On Wednesday, ABC news reported that George W. Bush earned $100,000 from a 2012 speech. He also charged $20,000 for a private jet to the event.
As nauseating as that figure is – plus another $50,000 for a previous Laura Bush speech – the news has earned more attention because of the audience the Bushes had. That would be Helping a Hero, a controversy-dogged nonprofit which helps severely injured veterans from the War on Terror afford disability-accessible houses, attend family counseling, and generally get back into the swing of life at home.
Even among folks who think that ex-politicians raking in millions of dollars from speeches is acceptable, W. charging such a hefty fee to speak in front of people he sent to war rankles. This is good. Even a small dose of shame is good for Bush, and for any other ex-politician who happily earns a tidy profit based on their blood-soaked reputation.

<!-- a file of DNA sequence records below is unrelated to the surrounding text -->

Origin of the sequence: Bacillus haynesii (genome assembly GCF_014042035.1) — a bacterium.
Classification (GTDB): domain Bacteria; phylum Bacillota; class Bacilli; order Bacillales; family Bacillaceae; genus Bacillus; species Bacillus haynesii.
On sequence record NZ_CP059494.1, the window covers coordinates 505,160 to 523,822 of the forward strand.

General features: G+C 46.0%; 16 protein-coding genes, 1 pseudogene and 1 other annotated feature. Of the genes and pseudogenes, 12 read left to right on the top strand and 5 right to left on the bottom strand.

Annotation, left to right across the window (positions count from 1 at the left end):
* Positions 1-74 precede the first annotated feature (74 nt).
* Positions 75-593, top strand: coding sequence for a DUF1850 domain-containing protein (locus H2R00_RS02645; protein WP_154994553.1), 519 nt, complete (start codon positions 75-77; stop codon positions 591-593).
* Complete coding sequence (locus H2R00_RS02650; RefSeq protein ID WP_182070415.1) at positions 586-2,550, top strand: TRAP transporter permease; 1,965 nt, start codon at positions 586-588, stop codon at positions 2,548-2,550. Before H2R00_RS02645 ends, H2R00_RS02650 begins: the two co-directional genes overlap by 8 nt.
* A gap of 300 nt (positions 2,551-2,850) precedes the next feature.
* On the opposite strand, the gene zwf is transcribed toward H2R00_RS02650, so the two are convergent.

Soldiers aren’t overjoyed either. ABC quoted Eddie Wright, a wounded veteran who briefly worked with Helping a Hero, as saying “For [Bush] to be paid to raise money for veterans that were wounded in combat under his orders, I don’t think that’s right.” A former spokesperson for the charity countered that Bush had given them a discount on his usual fee, but Politico’s research suggests that that’s not true. Helping a Hero also excused the high prices by saying that W. and Laura Bush had participated in fundraising efforts for them before. So this is what? A way of paying them back? Breaking even? It still doesn’t seem very charitable